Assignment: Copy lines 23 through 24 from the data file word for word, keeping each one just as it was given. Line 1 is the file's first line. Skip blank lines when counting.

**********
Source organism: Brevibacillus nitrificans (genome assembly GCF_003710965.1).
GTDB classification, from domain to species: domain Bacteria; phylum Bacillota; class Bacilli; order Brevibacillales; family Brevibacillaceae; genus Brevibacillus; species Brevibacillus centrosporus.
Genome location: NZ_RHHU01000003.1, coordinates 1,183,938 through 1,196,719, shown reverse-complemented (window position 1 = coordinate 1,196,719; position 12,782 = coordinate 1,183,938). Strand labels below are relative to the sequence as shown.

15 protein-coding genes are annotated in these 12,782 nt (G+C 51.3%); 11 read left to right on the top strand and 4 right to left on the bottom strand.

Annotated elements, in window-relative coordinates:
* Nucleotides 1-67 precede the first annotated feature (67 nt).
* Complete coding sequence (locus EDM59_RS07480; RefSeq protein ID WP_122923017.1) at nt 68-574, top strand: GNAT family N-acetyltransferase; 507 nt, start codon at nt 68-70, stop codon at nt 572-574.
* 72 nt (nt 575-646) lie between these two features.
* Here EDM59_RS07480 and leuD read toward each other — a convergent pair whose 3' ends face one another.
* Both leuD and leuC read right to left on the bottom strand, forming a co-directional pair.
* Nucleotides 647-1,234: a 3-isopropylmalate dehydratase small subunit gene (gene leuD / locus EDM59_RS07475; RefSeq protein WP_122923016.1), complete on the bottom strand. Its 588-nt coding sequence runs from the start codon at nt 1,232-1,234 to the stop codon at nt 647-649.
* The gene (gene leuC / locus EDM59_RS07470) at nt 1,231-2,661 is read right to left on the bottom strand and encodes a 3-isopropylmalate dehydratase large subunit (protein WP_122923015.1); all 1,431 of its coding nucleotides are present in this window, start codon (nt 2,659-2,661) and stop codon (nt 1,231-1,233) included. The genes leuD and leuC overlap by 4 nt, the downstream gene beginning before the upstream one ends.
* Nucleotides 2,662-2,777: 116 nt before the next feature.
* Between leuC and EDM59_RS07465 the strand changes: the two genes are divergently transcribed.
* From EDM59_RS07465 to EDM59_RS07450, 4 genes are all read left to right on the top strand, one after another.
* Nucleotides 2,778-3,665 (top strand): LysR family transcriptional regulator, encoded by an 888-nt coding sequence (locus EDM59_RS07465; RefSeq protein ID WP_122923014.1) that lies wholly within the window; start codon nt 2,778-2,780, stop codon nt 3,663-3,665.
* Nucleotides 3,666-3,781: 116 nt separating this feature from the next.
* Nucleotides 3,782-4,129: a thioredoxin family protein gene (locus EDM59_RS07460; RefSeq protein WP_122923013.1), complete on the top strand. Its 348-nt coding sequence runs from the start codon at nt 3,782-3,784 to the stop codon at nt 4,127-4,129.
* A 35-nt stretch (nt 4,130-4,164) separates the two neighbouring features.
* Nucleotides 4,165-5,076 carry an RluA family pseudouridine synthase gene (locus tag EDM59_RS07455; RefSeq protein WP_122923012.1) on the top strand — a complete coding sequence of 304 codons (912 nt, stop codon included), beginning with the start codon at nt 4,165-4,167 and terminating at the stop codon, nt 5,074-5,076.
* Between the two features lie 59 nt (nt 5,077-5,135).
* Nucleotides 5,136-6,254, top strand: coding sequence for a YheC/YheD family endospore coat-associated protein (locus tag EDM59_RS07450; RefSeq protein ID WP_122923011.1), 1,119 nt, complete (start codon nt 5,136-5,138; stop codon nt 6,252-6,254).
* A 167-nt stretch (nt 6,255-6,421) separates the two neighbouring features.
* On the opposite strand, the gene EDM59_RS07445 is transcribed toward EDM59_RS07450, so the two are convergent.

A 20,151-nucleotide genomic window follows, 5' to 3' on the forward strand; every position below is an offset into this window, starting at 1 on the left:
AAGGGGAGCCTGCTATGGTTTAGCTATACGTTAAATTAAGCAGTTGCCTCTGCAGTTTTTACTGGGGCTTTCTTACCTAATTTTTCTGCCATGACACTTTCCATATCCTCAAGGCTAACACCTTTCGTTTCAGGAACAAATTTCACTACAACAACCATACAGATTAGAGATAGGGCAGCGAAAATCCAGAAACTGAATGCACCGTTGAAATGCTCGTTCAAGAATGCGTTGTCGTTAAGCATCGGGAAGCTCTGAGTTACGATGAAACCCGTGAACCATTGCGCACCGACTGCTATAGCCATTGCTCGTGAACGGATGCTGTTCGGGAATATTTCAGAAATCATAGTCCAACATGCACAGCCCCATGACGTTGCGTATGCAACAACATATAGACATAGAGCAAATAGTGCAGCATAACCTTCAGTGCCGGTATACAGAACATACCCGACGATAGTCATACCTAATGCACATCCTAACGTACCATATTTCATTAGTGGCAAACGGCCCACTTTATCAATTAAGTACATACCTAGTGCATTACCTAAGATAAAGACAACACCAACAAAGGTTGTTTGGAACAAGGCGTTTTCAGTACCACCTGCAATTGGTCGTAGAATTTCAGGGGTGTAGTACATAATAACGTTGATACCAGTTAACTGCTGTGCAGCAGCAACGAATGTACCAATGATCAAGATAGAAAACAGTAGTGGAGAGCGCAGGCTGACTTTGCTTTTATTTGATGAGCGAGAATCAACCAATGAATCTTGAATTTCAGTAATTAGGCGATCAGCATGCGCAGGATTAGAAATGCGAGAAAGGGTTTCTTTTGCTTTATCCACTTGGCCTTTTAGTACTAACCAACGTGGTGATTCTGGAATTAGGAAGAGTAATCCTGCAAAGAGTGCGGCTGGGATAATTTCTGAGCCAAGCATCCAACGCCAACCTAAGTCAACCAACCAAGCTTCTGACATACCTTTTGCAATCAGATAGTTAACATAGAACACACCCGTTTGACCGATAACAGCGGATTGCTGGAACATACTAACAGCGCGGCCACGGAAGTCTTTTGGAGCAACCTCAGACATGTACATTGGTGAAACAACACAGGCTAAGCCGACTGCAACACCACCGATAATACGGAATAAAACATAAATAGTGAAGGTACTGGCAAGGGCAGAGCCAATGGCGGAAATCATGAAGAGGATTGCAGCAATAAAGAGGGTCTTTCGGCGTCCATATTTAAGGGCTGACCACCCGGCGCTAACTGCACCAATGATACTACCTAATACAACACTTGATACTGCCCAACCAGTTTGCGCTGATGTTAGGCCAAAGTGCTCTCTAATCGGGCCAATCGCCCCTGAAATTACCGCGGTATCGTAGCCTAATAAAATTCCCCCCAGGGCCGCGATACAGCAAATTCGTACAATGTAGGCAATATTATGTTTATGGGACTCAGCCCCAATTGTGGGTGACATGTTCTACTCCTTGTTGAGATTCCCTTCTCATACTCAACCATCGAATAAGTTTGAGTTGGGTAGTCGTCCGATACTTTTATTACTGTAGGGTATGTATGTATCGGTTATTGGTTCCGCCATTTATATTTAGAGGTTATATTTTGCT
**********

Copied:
* A 167-nt stretch (nt 6,255-6,421) separates the two neighbouring features.
* On the opposite strand, the gene EDM59_RS07445 is transcribed toward EDM59_RS07450, so the two are convergent.